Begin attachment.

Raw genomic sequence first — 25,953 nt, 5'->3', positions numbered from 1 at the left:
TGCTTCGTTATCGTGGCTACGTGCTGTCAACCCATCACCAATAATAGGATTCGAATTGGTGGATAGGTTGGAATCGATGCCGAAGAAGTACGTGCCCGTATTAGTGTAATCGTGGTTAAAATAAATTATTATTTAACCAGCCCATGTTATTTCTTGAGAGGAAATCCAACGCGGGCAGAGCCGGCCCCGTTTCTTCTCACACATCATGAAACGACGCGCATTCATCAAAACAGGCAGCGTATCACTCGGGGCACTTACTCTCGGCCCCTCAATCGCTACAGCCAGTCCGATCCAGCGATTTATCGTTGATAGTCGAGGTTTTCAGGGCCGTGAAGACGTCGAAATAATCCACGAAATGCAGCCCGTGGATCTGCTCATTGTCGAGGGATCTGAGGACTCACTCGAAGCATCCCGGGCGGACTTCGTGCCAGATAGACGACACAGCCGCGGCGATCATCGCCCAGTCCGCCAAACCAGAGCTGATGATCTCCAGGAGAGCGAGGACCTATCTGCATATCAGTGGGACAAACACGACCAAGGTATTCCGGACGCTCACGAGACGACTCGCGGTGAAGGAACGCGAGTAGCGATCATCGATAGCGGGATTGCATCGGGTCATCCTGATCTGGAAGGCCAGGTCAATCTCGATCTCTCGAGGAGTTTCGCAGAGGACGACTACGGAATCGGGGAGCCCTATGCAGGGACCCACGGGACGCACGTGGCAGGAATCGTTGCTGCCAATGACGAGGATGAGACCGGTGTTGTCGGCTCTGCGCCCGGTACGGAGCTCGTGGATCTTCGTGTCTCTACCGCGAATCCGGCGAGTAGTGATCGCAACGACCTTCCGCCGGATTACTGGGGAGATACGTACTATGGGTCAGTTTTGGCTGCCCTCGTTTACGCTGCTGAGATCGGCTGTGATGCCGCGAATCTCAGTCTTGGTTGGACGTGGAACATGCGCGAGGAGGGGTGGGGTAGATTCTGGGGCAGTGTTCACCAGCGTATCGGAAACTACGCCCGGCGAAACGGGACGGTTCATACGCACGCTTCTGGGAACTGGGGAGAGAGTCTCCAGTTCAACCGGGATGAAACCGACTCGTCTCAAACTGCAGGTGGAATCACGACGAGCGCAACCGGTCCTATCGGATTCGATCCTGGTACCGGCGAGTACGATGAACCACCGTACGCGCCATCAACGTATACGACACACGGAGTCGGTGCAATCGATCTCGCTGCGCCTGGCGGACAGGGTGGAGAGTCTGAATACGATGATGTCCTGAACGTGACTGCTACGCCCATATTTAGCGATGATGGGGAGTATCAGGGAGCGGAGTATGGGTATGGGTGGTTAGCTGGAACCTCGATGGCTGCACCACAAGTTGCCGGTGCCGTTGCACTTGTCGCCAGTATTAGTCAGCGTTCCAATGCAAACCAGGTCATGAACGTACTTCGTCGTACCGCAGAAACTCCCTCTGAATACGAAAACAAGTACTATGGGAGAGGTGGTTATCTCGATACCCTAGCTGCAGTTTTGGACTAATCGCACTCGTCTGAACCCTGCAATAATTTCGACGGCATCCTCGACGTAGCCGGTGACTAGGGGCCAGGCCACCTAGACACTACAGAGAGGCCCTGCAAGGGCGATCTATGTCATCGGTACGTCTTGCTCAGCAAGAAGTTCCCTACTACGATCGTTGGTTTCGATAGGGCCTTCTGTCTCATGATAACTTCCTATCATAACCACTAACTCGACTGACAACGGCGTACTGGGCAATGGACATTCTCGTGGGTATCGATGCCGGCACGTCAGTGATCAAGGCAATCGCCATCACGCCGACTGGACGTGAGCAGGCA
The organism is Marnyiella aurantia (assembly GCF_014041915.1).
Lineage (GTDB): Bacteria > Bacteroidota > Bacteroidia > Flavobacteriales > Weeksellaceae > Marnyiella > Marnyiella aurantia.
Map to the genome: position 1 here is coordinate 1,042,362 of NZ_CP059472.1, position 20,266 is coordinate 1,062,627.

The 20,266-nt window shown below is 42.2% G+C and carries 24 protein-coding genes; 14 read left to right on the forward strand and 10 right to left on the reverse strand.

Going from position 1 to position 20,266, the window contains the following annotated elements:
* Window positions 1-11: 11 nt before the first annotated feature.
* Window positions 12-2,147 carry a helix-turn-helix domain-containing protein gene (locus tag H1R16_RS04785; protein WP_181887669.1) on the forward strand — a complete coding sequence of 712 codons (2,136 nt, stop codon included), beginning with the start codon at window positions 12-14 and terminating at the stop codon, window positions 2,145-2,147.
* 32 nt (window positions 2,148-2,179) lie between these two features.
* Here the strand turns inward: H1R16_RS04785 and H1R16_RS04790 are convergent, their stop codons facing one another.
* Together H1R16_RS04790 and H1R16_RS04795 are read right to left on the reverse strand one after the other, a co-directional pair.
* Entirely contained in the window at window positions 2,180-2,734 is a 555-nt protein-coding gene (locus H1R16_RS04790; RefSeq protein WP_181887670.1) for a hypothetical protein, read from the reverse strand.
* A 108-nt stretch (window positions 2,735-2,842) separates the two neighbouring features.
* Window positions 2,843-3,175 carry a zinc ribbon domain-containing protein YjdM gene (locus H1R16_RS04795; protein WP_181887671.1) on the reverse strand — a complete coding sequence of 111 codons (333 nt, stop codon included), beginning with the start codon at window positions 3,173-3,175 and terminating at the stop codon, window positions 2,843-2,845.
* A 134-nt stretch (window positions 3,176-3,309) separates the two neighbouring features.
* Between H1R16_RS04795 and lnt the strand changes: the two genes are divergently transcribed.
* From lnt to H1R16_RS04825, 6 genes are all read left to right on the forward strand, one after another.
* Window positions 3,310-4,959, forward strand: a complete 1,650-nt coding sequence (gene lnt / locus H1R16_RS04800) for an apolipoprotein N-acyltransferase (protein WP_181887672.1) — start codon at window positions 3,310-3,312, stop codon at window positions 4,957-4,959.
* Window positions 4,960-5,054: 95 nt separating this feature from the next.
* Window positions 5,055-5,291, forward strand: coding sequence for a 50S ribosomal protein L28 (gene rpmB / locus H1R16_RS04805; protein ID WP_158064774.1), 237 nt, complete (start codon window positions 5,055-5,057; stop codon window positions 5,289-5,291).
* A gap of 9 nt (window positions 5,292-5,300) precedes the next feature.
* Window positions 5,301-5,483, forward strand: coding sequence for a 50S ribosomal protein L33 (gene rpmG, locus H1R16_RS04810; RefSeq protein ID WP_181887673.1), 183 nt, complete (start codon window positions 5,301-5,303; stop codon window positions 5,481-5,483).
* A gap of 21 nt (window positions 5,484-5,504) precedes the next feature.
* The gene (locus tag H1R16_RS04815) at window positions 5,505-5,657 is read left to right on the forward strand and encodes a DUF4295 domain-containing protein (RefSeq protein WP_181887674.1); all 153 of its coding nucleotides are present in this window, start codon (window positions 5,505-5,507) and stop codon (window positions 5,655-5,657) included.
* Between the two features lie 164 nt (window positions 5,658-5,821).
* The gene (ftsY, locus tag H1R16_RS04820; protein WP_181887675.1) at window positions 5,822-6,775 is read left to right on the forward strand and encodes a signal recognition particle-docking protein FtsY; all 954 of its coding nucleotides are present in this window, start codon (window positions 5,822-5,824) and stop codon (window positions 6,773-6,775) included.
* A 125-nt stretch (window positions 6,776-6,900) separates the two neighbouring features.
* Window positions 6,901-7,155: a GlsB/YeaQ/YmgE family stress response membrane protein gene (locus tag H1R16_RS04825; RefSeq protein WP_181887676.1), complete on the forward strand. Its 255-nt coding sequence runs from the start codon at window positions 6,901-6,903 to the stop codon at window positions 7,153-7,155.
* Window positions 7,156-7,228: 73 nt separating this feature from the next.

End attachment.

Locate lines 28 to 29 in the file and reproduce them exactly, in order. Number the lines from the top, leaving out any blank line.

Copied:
* A 125-nt stretch (window positions 6,776-6,900) separates the two neighbouring features.
* Window positions 6,901-7,155: a GlsB/YeaQ/YmgE family stress response membrane protein gene (locus tag H1R16_RS04825; RefSeq protein WP_181887676.1), complete on the forward strand. Its 255-nt coding sequence runs from the start codon at window positions 6,901-6,903 to the stop codon at window positions 7,153-7,155.